Skin peeling(exfoliation) is the process by which dead cells are removed from the surface of the skin. In the chemical method, with the help of chemical peels, we loosen the attachment of dead cells to the skin to separate them from the surface of the skin.
Our skin naturally sheds dead cells every 30 days to make room for new cells to grow and divide. Sometimes dead cells do not shed completely. If dead cells accumulate on the skin, the result is dryness, scaling, and clogging of the skin pores. Exfoliating your skin helps prevent this from happening.
Benefits of chemical peels
- Reducing fine lines under the eyes and laugh line
- Possibility to treat wrinkles caused by sunlight or aging
- Healing old scars and wounds caused by acne and surgical sutures
- Possibility of treating subcutaneous and inflamed pimples
- Chemical peels can remove blemishes, freckles, and skin discoloration (melasma) due to pregnancy and overexposure to direct sunlight.
Types of chemical peels
In general, chemical peels are divided into the following types:
- Deep chemical peels
- Medium chemical peeling
- Light chemical peeling
It is up to the specialist plastic surgeon to choose any of the above methods and decide which one is more suitable for you.
Types of chemical peels
Alpha Hydroxy Acids (AHA)
These acids help remove the top layer of dead skin cells so that new, more evenly pigmented skin cells may take the place of old ones. Compared to other skin exfoliating acids, AHAs function more superficially.
Beta Hydroxy Acids (BHA)
These fat-soluble acids can penetrate deep into hair follicles to take out excess oils and dead skin cells from your skin pores. Beta-hydroxy acids are mostly used to treat acne and damage caused by harmful sun rays. The most famous BHA is salicylic acid, which is mainly used to treat acne but is also useful to improve redness and general inflammation of the skin.
Retinoic acid is a type of retinoid that is a derivative of vitamin A. These exfoliators are commonly used in clinics. Retinoic acid exfoliates more deeply than BHA and is effective in removing scars or blemishes and skin lines.
Trichloroacetic Acid (TCA)
These acids can be used in many concentrations, but are most commonly used for medium-depth exfoliation to treat thin superficial wrinkles and slight pigment changes. The results of TCA peels are usually less significant and are not as durable as phenol peels and more than one TCA peels may be required to achieve the desired result. The recovery from a TCA peel is usually shorter than with a phenol peel.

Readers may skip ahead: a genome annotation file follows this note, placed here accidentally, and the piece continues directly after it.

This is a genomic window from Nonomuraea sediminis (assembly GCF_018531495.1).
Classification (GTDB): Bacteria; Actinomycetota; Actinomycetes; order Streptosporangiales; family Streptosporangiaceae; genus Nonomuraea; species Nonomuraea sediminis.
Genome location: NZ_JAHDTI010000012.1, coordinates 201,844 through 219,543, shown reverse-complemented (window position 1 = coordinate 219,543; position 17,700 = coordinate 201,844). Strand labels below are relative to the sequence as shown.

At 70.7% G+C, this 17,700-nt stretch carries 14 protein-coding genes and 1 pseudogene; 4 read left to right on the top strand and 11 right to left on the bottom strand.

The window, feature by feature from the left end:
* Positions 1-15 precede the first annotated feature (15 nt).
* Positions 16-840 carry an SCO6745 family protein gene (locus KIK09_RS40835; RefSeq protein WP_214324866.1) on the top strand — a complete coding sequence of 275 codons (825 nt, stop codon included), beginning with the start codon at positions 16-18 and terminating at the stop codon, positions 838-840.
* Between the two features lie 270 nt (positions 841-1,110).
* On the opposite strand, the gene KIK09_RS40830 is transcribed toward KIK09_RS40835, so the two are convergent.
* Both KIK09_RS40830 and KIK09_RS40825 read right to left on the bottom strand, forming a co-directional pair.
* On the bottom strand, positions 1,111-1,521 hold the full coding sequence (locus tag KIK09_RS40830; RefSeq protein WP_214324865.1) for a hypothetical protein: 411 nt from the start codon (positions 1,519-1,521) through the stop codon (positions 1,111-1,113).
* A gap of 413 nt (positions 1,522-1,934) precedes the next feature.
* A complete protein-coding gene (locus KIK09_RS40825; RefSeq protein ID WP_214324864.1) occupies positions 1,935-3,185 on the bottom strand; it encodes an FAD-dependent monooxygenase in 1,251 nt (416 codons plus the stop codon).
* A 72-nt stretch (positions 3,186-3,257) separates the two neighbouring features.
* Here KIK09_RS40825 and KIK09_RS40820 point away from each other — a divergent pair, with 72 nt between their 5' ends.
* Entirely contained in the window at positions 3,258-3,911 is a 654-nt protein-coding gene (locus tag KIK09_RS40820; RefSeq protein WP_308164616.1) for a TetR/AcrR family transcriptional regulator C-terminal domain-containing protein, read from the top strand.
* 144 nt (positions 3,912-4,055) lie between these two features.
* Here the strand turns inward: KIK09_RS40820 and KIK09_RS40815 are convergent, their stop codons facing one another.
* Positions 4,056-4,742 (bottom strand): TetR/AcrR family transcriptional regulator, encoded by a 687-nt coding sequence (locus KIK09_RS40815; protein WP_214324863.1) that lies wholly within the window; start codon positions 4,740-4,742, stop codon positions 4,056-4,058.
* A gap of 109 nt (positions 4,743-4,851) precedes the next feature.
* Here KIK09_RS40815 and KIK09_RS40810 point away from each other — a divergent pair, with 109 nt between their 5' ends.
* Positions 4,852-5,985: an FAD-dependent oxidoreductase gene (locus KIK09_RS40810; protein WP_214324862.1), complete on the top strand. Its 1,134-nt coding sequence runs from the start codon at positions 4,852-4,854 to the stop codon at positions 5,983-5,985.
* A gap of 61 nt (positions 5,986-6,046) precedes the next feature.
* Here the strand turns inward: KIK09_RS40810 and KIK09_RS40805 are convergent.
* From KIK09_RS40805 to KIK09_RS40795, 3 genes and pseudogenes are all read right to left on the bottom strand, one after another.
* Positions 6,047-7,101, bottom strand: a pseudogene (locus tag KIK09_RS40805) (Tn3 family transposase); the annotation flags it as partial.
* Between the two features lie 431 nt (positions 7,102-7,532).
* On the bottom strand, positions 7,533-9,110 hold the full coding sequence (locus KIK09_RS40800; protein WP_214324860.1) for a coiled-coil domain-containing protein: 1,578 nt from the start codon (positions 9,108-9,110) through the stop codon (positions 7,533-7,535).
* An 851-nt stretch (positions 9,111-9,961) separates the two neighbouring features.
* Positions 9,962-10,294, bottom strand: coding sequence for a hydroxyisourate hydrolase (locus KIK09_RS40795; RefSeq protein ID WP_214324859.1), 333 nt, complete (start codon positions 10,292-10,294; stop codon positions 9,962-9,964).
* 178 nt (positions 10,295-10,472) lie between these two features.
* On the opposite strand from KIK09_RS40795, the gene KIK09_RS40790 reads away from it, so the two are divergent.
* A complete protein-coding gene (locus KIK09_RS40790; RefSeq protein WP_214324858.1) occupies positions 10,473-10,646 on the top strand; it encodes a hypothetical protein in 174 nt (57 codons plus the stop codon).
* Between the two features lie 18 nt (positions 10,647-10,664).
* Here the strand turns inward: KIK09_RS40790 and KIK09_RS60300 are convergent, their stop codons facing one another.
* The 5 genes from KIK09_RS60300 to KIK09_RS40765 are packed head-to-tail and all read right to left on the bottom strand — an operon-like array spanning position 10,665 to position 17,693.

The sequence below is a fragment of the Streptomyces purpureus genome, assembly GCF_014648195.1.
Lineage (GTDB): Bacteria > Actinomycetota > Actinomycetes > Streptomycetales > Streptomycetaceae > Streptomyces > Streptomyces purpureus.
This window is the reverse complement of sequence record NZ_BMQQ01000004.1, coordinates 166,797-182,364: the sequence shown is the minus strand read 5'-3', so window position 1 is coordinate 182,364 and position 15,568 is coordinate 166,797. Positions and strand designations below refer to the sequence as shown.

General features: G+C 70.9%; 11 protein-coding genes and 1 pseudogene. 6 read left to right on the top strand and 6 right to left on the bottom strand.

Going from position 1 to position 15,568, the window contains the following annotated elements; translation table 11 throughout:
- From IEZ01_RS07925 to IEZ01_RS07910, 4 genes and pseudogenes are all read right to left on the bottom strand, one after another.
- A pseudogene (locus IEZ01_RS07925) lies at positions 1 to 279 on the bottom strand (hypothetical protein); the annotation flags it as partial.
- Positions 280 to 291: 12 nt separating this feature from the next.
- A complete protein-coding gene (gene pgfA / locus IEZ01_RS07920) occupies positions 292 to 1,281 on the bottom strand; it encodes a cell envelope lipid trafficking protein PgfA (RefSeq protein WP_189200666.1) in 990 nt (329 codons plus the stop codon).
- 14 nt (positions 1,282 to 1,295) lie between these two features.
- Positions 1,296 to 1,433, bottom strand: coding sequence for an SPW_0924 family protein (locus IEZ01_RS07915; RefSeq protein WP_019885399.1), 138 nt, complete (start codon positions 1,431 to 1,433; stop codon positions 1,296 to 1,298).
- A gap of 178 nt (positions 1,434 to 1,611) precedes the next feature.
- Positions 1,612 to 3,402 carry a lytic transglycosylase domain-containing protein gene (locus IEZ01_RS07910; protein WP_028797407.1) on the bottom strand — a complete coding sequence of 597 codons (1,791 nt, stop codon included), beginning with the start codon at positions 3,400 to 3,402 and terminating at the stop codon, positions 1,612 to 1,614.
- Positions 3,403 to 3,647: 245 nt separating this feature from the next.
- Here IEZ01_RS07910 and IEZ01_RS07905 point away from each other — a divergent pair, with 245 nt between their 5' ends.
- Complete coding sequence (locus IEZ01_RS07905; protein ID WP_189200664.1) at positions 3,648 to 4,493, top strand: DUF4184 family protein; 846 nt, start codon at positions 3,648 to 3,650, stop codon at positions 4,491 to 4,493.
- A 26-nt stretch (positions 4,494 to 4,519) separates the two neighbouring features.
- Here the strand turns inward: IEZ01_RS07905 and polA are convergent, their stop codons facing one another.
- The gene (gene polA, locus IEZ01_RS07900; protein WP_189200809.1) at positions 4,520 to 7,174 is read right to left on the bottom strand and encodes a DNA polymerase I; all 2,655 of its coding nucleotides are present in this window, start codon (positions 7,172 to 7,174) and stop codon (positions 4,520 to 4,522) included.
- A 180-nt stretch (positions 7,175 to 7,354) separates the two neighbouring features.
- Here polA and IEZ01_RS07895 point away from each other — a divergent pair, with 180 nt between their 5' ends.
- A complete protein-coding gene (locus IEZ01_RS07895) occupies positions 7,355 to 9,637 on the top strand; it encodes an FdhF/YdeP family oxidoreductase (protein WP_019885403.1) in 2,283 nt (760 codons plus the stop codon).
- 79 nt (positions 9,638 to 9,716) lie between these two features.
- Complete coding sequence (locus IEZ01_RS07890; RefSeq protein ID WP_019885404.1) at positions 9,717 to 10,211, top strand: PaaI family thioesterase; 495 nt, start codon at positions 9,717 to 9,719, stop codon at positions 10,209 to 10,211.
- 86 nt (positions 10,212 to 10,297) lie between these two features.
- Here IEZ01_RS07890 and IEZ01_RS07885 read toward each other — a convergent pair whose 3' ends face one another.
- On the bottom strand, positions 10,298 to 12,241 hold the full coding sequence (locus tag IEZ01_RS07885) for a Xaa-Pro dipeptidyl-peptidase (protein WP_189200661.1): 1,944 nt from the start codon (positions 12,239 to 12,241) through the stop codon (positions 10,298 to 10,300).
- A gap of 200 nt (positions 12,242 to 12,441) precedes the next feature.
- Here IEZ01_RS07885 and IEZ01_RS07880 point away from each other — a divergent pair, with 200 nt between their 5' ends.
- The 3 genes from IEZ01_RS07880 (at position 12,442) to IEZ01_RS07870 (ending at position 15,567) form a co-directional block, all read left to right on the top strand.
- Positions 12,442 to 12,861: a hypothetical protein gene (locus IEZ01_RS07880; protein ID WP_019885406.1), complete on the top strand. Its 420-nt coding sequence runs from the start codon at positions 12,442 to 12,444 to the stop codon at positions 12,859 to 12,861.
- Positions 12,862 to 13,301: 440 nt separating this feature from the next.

Phenol or deep peeling is the strongest chemical solution and causes a medium or deep peeling. This solution is intentionally used to treat deep wrinkles, blemishes, or skin lesions caused by sun exposure or pre-cancerous skin growths. Because phenol sometimes brightens the treated areas, your skin pigmentation may be a determining factor in whether or not this treatment is right for you. Phenol is mostly applied to the face and can cause scars if applied to the neck or other areas of the body.
What results can be expected from peeling?
Your peeling results depend on the peeling treatment used:
- AHA (superficial) peels improve the skin, which may seem very minor at first. At first, you will notice that your skin looks healthier and with the repeated treatment, you will notice an overall improvement in the consistency of your skin.
- TCA (medium) peels on the skin result in a much smoother, fresher appearance. However, the results of a TCA peel are usually not as durable as phenol peels.
- Phenol peels (medium or deep) lead to significant improvements in the surface of your skin, lighter wrinkles, less pigmentation, and much firmer skin. Your results are durable but not resistant to the effects of aging and sun exposure.
Lifelong protection of the skin against sunlight is the key to maintaining your results.